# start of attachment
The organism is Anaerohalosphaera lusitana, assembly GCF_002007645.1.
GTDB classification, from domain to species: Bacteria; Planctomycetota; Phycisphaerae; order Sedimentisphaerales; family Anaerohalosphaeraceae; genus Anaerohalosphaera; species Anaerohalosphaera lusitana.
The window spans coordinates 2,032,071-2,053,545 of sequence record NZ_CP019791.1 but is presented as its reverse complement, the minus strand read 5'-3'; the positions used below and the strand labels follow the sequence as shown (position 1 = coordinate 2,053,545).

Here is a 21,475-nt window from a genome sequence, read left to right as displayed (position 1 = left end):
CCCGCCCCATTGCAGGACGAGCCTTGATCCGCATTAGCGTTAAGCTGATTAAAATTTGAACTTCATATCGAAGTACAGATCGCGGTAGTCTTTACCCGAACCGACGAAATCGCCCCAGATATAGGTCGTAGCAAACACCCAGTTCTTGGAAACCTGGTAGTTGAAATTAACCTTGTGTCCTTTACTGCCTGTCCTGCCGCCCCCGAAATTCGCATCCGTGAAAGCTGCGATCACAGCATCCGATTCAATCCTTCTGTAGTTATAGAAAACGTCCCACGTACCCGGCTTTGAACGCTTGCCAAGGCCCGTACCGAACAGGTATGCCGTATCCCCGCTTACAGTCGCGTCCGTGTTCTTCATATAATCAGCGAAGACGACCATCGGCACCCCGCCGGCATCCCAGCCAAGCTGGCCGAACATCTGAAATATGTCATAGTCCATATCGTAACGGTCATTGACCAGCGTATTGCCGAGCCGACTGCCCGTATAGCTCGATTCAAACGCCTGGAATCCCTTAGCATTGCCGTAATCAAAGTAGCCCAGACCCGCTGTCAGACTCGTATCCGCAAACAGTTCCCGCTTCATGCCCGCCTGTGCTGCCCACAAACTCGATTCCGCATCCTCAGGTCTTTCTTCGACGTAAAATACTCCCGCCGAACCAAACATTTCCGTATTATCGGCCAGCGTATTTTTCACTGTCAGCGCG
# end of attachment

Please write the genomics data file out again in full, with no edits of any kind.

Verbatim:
The organism is Anaerohalosphaera lusitana, assembly GCF_002007645.1.
GTDB classification, from domain to species: Bacteria; Planctomycetota; Phycisphaerae; order Sedimentisphaerales; family Anaerohalosphaeraceae; genus Anaerohalosphaera; species Anaerohalosphaera lusitana.
The window spans coordinates 2,032,071-2,053,545 of sequence record NZ_CP019791.1 but is presented as its reverse complement, the minus strand read 5'-3'; the positions used below and the strand labels follow the sequence as shown (position 1 = coordinate 2,053,545).

Here is a 21,475-nt window from a genome sequence, read left to right as displayed (position 1 = left end):
CCCGCCCCATTGCAGGACGAGCCTTGATCCGCATTAGCGTTAAGCTGATTAAAATTTGAACTTCATATCGAAGTACAGATCGCGGTAGTCTTTACCCGAACCGACGAAATCGCCCCAGATATAGGTCGTAGCAAACACCCAGTTCTTGGAAACCTGGTAGTTGAAATTAACCTTGTGTCCTTTACTGCCTGTCCTGCCGCCCCCGAAATTCGCATCCGTGAAAGCTGCGATCACAGCATCCGATTCAATCCTTCTGTAGTTATAGAAAACGTCCCACGTACCCGGCTTTGAACGCTTGCCAAGGCCCGTACCGAACAGGTATGCCGTATCCCCGCTTACAGTCGCGTCCGTGTTCTTCATATAATCAGCGAAGACGACCATCGGCACCCCGCCGGCATCCCAGCCAAGCTGGCCGAACATCTGAAATATGTCATAGTCCATATCGTAACGGTCATTGACCAGCGTATTGCCGAGCCGACTGCCCGTATAGCTCGATTCAAACGCCTGGAATCCCTTAGCATTGCCGTAATCAAAGTAGCCCAGACCCGCTGTCAGACTCGTATCCGCAAACAGTTCCCGCTTCATGCCCGCCTGTGCTGCCCACAAACTCGATTCCGCATCCTCAGGTCTTTCTTCGACGTAAAATACTCCCGCCGAACCAAACATTTCCGTATTATCGGCCAGCGTATTTTTCACTGTCAGCGCG